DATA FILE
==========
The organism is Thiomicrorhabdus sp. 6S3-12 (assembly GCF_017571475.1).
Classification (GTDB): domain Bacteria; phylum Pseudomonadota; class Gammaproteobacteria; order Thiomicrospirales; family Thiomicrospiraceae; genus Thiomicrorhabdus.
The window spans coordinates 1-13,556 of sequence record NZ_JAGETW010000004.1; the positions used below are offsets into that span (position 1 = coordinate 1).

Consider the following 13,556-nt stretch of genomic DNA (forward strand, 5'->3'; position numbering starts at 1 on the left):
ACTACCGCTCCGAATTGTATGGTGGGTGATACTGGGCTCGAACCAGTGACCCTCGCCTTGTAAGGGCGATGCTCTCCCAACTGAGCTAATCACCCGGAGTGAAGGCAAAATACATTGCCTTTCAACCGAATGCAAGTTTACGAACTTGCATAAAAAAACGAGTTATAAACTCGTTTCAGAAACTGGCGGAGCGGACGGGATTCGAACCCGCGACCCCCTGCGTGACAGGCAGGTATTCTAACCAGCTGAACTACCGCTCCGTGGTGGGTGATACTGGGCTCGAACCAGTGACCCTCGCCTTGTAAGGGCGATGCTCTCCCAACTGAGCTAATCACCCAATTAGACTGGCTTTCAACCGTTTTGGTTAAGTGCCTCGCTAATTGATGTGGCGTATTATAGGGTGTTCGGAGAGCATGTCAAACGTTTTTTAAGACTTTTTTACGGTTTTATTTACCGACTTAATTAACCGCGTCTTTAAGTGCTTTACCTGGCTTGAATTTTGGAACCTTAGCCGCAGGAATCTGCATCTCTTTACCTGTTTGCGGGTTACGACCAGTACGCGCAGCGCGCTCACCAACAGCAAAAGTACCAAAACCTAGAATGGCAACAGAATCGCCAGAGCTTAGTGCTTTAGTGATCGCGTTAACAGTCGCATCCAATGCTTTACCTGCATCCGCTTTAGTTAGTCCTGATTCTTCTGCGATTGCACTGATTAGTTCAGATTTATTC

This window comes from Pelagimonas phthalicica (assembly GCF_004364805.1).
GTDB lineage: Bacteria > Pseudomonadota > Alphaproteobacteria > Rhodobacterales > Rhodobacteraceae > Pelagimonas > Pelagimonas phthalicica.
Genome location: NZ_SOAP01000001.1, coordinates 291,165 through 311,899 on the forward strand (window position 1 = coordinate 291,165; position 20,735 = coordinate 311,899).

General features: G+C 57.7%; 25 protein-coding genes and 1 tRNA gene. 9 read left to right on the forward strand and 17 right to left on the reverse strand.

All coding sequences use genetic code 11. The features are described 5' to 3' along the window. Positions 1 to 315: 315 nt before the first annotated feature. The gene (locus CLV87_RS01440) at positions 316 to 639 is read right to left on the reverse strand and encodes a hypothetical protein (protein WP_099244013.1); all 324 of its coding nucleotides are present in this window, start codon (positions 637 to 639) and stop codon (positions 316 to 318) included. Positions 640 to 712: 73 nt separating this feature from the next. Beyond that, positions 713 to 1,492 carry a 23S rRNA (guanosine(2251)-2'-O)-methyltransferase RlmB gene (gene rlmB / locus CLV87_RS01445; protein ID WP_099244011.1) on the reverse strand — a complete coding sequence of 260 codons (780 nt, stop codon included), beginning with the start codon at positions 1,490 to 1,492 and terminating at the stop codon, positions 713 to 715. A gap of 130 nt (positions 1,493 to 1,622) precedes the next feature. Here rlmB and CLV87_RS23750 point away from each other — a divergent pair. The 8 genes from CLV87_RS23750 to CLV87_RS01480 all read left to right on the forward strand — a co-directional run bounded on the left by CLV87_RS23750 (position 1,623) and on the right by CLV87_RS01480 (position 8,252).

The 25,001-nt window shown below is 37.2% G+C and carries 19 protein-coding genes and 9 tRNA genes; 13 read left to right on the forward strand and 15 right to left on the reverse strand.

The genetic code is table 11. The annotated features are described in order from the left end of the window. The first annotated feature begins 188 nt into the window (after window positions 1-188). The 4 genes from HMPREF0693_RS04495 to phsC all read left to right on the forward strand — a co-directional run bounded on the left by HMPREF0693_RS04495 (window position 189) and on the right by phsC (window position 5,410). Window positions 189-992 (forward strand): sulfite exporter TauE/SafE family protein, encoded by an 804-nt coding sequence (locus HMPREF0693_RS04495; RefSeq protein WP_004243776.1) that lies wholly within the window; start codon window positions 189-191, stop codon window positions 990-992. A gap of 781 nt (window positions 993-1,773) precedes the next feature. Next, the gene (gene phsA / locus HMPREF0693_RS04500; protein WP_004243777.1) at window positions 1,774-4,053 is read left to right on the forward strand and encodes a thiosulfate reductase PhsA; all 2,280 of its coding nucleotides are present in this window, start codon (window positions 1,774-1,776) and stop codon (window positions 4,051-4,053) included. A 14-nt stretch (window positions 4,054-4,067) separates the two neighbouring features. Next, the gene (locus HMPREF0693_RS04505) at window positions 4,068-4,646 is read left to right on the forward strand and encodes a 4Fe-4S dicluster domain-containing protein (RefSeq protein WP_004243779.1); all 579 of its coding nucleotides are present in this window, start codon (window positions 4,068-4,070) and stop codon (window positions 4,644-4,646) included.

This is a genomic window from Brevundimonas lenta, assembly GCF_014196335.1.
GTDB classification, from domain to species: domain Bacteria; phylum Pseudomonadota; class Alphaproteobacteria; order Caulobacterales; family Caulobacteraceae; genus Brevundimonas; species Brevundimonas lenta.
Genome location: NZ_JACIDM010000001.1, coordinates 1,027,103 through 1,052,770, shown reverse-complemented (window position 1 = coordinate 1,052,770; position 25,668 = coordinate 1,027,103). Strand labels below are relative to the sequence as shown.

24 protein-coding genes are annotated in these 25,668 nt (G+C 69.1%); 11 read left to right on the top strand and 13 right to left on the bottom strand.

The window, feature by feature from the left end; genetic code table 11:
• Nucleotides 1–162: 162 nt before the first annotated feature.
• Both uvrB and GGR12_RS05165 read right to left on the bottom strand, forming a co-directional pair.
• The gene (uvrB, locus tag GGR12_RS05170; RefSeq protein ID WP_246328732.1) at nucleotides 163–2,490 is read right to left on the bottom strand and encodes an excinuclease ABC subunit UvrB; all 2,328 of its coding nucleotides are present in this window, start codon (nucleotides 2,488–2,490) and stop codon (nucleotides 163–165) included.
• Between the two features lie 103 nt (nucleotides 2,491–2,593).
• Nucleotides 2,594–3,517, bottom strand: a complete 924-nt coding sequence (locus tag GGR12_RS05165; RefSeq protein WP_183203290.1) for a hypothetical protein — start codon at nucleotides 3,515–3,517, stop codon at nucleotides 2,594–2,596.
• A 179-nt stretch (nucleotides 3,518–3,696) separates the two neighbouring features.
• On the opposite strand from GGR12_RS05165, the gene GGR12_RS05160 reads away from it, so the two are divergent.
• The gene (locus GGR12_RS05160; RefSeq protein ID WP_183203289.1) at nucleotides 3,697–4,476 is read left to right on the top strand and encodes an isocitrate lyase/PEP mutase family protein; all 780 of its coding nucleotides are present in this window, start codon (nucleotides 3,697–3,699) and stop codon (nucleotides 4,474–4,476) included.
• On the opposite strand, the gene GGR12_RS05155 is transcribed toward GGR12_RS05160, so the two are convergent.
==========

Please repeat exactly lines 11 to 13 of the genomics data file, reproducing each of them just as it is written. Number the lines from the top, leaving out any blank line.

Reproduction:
The 25,001-nt window shown below is 37.2% G+C and carries 19 protein-coding genes and 9 tRNA genes; 13 read left to right on the forward strand and 15 right to left on the reverse strand.

The genetic code is table 11. The annotated features are described in order from the left end of the window. The first annotated feature begins 188 nt into the window (after window positions 1-188). The 4 genes from HMPREF0693_RS04495 to phsC all read left to right on the forward strand — a co-directional run bounded on the left by HMPREF0693_RS04495 (window position 189) and on the right by phsC (window position 5,410). Window positions 189-992 (forward strand): sulfite exporter TauE/SafE family protein, encoded by an 804-nt coding sequence (locus HMPREF0693_RS04495; RefSeq protein WP_004243776.1) that lies wholly within the window; start codon window positions 189-191, stop codon window positions 990-992. A gap of 781 nt (window positions 993-1,773) precedes the next feature. Next, the gene (gene phsA / locus HMPREF0693_RS04500; protein WP_004243777.1) at window positions 1,774-4,053 is read left to right on the forward strand and encodes a thiosulfate reductase PhsA; all 2,280 of its coding nucleotides are present in this window, start codon (window positions 1,774-1,776) and stop codon (window positions 4,051-4,053) included. A 14-nt stretch (window positions 4,054-4,067) separates the two neighbouring features. Next, the gene (locus HMPREF0693_RS04505) at window positions 4,068-4,646 is read left to right on the forward strand and encodes a 4Fe-4S dicluster domain-containing protein (RefSeq protein WP_004243779.1); all 579 of its coding nucleotides are present in this window, start codon (window positions 4,068-4,070) and stop codon (window positions 4,644-4,646) included.

This is a genomic window from Brevundimonas lenta, assembly GCF_014196335.1.